DC Nightlife

Miscellaneous

Sucks. Just kidding. I can’t really base it off my one and only experience, but it will forever play a heavy role in future decision making.

This past Saturday night my roommates and I (5th roommate included) went to this bar/club in DC for a friend of a friend’s birthday. Now, I am FAR from being a club-goer, but I was lured in because I was told it was more of a lounge than a club before I agreed to go. Although this was kind of true…never mind. It wasn’t true; it was a club. I decided to take one for the team anyways, because all 4(5) of us haven’t been out together in a few weeks. I figured, “hey, I’ll get drunk enough so I can enjoy it.” That turned out to be a bad idea.

Now, I love wearing hats. It’s kind of a staple in my life. As we were walking up to this club, I could tell from the outside that they had a strict “no hat” rule, and that put a damper on the night. Luckily my intuition kicked in while we waited outside, so I was able to buff out my hat hair as best I could. We get up to the door, the lady with the clipboard asks if we’re here for someone who’s on the list (thank God we were, because it was a $20 cover charge if we weren’t, and I refuse to pay even a $5 cover charge at some places), we tell her yes, we start walking in, and sure enough they told me I couldn’t wear my hat. (I know, I know. Impressive, right?)

We get in to this place, and it’s exactly like the many reasons why I hate clubs:

  1. The uncomfortably loud music. It’s almost difficult to hold a conversation with your own self, let alone another individual.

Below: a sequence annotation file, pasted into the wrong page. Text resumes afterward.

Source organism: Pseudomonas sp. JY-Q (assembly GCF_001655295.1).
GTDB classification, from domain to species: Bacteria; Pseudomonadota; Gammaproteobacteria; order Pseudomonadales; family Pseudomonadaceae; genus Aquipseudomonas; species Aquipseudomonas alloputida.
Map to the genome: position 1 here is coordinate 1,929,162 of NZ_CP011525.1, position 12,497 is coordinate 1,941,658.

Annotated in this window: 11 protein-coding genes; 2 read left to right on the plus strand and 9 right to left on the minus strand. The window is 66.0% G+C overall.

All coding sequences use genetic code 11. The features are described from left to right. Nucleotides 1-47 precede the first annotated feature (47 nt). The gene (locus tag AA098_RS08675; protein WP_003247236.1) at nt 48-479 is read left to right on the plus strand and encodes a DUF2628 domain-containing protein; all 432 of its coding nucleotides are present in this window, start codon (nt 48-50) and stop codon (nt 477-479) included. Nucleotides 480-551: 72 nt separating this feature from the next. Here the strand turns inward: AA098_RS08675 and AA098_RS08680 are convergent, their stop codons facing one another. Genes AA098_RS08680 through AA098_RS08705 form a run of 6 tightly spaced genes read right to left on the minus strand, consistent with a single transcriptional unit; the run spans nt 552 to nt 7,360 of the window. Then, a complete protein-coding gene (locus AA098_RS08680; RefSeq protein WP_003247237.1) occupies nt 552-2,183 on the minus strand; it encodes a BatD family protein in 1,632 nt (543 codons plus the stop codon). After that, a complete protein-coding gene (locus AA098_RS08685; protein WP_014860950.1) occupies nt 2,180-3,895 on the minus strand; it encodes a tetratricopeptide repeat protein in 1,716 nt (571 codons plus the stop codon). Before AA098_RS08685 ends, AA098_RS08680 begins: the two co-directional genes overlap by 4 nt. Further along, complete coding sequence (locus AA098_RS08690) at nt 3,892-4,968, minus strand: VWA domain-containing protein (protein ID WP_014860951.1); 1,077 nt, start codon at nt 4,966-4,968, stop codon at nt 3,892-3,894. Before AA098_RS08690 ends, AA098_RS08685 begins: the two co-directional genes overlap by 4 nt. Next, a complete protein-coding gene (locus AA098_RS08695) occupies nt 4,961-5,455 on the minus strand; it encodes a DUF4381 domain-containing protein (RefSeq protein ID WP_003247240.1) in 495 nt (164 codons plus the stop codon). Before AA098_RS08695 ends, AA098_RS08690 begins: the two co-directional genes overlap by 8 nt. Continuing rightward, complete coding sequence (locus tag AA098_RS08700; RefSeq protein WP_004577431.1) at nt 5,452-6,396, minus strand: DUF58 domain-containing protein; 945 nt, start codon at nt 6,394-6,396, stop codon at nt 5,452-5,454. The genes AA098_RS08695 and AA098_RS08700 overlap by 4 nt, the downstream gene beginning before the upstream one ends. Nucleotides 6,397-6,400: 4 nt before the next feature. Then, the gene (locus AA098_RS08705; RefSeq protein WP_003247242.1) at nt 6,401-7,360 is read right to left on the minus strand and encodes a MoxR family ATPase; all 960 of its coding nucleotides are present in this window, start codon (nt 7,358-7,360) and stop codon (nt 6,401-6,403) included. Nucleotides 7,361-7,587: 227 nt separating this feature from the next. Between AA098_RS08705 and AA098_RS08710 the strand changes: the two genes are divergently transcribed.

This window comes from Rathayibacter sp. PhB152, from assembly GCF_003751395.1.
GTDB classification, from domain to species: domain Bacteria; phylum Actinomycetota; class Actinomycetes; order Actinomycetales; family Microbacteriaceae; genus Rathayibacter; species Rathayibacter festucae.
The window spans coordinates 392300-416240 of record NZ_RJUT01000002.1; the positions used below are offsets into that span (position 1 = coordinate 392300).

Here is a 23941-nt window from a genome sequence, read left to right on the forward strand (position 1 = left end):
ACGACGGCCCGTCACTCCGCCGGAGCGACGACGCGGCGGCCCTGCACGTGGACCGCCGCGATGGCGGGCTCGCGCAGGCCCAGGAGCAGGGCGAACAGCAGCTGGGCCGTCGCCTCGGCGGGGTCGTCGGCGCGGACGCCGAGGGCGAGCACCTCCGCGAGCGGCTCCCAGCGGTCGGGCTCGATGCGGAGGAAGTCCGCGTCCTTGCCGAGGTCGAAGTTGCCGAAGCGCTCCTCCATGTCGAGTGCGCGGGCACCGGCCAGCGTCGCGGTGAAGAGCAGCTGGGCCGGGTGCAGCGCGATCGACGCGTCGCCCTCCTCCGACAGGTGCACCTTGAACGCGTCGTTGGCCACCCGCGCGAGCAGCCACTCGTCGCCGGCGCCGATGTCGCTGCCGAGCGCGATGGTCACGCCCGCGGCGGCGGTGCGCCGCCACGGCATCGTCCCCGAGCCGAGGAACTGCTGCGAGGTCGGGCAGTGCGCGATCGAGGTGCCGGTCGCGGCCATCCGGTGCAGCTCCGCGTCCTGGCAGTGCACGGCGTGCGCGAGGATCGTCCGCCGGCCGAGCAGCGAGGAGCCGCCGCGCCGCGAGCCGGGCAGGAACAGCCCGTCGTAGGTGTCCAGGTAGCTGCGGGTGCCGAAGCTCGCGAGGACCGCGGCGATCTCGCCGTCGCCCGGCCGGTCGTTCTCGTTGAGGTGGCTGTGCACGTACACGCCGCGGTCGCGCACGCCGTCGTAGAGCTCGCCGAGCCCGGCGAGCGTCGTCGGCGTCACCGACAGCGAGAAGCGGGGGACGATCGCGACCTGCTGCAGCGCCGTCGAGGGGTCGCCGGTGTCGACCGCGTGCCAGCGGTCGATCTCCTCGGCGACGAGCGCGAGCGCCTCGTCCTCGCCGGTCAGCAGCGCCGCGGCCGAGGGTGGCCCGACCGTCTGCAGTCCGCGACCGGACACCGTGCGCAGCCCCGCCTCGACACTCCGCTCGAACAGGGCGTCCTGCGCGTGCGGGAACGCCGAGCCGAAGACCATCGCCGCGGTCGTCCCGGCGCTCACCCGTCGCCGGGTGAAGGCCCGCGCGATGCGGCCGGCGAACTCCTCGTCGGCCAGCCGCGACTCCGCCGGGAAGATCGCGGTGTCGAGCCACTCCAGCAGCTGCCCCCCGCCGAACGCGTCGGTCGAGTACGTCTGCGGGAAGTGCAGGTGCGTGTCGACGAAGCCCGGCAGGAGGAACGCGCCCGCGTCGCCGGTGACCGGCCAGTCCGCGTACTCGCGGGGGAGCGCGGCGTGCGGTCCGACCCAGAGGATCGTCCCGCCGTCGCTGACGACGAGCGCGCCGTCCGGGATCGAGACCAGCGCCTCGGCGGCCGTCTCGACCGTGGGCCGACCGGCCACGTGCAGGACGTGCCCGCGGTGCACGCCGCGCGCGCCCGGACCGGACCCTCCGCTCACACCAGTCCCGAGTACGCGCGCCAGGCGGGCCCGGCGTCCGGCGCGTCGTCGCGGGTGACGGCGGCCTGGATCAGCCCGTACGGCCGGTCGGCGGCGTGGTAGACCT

2. The god damn strobe lights. It’s like the machines knew everywhere I was going to look before I even did, thus blinding me wherever I turned.
  3. The dress code. This didn’t really bother me. A flannel and some khakis, essentially what I wore, is what I consider business casual when going out. I don’t feel the need to dress in slacks and a sports coat to have drinks with my friends, as was the situation with many people there.
  4. The dancing. I hate dancing. To me it’s awkward. You mean I have to awkwardly/creepily dance with a complete stranger before I can even talk to them? Yeah – no thanks.
  5. The heat. I don’t know if my body was used to the cold temperatures outside, but it was hotter than two squirrels fucking in a wool sock.

Then, there were reasons I added to the list as the night went on:

  1. I didn’t see a coat check anywhere, which meant I had to put my hat and jacket on top of a booth (MAJOR plot point).
  2. No seats. From what I recall, the only seats they had there were strictly for those who ordered bottle service. Essentially, it was $300 to sit.
  3. If using a card, you had to spend at least $20 minimum to close out your tab. In a time where a majority of peoples money is on a piece of plastic, you’re telling me I have to buy 3 beers/drinks to close out my tab? Fuck that.
  4. As it got more crowded, the smell of body odor became overwhelming. If I wanted to spend the night smelling funk the body produces under a lot of physical activity I would have gone to Gold’s Gym.

To spare you all from hearing me complain anymore, and myself for making me relive the situation, I’ll stop there. As the night went on, and the more and more drinks I got in my system, I began to “enjoy” it a little bit. (I put “enjoy” in quotes because the state of enjoyment was heavily effected by the alcohol). It’s about 2:45am and we all decide to leave. I go back to the booth where I set my hat and jacket and start the search. Moving jackets left and right, I finally come across my hat. I put it on, because fuck the rules, and continue to look for my jacket.

I never found my jacket. Fuck DC.

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